In more severe cases, depending on how your pet is doing, he/she may be sedated to have the stomach lavaged (which is sort of like stomach pumping) to help remove food. If foreign material is suspected or the food cannot be removed with tubing, surgery may be warranted. Thankfully, with aggressive fluid therapy and support care, most dogs do well after 24 hours.

In any case, be sure to take appropriate measures to keep your dog from getting into unintended food sources, and take caution the next time your pet overeats — as a “food bloat” can be far more serious than it looks.

© 2011 Greenbrier Emergency Animal Hospital. All rights reserved.

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PODCAST: Rat Poison and Pets

Unfortunately, many pets get into toxins — even toxins that were meant to get rid of pests like mice and rats. An extremely common type of toxicity is rodenticide, or rat poison. There are three main groups of rat poison used, and they can all be very toxic to dogs and cats (and our exotic pets, too).

Patients that have the best prognosis from this type of toxicity are usually those that are actually seen eating the rat poison by their owners, who then bring them in for treatment right away.

© 2011 Greenbrier Emergency Animal Hospital. All rights reserved.

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PODCAST: Giardia … cha cha cha …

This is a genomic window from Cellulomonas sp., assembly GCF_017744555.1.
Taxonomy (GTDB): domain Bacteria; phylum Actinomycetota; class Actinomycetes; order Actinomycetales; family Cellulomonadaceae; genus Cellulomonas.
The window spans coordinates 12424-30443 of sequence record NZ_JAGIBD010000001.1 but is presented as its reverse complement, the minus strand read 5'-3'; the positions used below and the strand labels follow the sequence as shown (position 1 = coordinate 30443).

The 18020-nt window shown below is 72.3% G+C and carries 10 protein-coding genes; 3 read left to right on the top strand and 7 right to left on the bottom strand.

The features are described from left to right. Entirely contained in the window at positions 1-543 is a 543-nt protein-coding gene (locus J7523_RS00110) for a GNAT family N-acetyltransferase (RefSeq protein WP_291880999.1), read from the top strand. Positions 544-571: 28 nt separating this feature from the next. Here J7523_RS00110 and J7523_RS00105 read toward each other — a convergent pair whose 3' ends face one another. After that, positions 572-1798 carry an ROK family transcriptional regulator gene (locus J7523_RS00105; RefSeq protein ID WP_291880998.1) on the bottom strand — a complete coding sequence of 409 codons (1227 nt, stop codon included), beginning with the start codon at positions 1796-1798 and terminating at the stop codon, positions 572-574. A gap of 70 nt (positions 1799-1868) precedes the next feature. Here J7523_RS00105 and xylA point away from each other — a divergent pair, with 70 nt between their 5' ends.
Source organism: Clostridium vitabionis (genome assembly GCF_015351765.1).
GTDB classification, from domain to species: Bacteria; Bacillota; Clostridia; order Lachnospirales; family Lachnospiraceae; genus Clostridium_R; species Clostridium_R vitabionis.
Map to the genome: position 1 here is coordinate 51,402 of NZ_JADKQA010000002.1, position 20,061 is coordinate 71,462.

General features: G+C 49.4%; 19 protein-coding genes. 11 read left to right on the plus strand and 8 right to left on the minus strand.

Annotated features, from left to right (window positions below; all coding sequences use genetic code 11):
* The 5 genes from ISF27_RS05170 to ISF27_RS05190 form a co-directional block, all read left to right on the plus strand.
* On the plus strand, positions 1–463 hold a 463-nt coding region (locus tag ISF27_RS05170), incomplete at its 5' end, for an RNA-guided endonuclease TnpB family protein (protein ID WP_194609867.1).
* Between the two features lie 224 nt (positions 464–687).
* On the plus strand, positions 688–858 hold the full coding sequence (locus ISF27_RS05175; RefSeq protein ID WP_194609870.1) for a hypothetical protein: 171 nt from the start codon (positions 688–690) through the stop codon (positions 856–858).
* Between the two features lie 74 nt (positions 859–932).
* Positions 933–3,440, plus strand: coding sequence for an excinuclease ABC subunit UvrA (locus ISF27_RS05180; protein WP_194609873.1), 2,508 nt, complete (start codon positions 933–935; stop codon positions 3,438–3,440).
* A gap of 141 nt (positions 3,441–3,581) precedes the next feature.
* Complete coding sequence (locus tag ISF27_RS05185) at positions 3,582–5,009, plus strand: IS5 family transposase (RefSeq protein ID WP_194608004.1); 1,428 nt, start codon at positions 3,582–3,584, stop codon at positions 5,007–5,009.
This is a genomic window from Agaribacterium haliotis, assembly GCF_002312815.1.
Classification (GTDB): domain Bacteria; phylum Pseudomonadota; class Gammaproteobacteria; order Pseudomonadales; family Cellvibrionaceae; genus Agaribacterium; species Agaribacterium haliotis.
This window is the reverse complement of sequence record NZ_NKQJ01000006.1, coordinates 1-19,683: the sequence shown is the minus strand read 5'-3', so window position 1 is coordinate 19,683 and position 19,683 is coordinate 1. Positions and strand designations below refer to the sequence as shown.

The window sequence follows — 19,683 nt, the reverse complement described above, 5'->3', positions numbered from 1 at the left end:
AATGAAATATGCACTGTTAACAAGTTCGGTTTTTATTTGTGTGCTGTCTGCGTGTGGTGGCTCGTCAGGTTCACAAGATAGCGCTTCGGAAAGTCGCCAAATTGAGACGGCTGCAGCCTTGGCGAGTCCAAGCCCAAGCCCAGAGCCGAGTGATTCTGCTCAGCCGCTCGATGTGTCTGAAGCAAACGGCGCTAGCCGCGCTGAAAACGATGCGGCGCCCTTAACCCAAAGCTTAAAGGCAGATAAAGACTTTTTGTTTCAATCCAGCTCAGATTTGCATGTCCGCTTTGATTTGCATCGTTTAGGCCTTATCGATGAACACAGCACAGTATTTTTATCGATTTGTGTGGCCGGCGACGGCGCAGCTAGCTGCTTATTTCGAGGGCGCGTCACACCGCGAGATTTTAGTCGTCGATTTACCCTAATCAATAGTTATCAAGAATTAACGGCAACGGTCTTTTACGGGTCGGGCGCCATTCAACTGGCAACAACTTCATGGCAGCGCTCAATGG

Diarrhea has a number of causes, but one that we’ve seen quite a bit in our patients recently is Giardia, a parasite that is transmitted in stool (Giardia can be transmitted to humans in this way, but people most often get this parasite from contaminated water). Once a pet is infected, it will typically take 5-12 days in dogs and 5-16 days in cats for the parasite to be found in the stool — however, diarrhea can occur before the parasite actually shows up in the stool.

To diagnose Giardia, your veterinarian will need a fresh stool sample from your pet. As this parasite cannot be detected by the naked eye, the doctor will examine the sample under a microscope. Sometimes the test may need to be repeated, as this parasite can shed intermittently — so while an initial test may come up negative, further tests may come up positive. A newer variety of test is the “snap test,” which tests for Giardia proteins in the stool. The snap test does help improve diagnosis; however, while almost all veterinarians have the capability to look at a stool sample under the microscope, the snap test is less readily available, and not all veterinarians will be able to offer it.

© 2011 Greenbrier Emergency Animal Hospital. All rights reserved.